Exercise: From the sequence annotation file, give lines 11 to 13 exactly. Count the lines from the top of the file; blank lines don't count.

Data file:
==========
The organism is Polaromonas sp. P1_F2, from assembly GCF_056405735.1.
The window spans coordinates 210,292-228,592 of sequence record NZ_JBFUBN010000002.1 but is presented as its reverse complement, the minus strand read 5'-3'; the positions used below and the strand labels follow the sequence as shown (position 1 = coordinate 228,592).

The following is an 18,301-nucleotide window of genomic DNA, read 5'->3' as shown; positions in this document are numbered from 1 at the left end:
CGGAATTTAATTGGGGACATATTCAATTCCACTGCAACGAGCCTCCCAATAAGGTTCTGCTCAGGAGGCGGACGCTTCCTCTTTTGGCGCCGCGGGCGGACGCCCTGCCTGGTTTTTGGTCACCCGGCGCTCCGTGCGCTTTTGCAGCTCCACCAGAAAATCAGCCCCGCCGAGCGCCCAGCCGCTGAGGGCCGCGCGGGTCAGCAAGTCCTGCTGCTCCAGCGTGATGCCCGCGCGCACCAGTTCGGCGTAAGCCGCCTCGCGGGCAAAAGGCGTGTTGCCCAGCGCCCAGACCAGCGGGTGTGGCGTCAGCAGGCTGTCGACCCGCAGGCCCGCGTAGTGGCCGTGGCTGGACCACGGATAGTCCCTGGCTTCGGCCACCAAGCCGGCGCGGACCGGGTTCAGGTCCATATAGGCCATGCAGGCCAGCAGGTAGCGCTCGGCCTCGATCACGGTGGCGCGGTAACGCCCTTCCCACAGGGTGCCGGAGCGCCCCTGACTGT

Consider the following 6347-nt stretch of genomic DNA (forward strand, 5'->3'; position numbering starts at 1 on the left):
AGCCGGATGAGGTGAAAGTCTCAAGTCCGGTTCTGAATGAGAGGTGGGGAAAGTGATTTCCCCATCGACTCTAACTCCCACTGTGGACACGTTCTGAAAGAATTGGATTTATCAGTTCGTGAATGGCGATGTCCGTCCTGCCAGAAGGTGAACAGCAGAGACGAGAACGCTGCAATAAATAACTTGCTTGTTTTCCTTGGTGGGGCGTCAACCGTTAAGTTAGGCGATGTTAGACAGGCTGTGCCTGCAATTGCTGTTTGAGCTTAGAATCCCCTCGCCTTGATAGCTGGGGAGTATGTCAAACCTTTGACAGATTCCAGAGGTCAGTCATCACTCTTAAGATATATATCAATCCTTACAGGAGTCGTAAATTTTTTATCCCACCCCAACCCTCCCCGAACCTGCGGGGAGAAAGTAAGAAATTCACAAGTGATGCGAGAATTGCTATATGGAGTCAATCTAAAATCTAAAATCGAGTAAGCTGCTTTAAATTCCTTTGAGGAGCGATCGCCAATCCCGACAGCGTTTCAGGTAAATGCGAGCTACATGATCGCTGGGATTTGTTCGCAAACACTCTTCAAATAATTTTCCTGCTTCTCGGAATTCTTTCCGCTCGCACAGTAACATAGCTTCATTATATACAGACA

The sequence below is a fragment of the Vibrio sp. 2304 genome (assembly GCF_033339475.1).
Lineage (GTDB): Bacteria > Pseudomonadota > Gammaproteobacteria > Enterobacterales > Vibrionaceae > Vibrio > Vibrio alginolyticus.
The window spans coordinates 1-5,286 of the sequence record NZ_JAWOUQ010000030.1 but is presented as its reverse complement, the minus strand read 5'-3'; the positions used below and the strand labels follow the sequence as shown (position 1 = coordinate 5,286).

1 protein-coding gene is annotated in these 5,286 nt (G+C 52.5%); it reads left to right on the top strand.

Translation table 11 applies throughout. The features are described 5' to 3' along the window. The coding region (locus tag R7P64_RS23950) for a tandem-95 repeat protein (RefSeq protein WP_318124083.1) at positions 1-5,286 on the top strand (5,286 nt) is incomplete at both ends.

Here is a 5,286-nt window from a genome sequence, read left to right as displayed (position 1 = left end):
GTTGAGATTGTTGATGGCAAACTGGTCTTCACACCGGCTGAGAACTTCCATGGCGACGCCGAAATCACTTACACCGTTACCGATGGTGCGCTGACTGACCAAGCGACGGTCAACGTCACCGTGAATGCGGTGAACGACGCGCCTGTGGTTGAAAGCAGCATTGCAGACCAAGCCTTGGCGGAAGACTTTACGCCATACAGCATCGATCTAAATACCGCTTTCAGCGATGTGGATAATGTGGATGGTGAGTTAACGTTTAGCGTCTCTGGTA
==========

Translation table 11 applies throughout. The features are described 5' to 3' along the window. The coding region (locus tag R7P64_RS23950) for a tandem-95 repeat protein (RefSeq protein WP_318124083.1) at positions 1-5,286 on the top strand (5,286 nt) is incomplete at both ends.

Here is a 5,286-nt window from a genome sequence, read left to right as displayed (position 1 = left end):
GTTGAGATTGTTGATGGCAAACTGGTCTTCACACCGGCTGAGAACTTCCATGGCGACGCCGAAATCACTTACACCGTTACCGATGGTGCGCTGACTGACCAAGCGACGGTCAACGTCACCGTGAATGCGGTGAACGACGCGCCTGTGGTTGAAAGCAGCATTGCAGACCAAGCCTTGGCGGAAGACTTTACGCCATACAGCATCGATCTAAATACCGCTTTCAGCGATGTGGATAATGTGGATGGTGAGTTAACGTTTAGCGTCTCTGGTA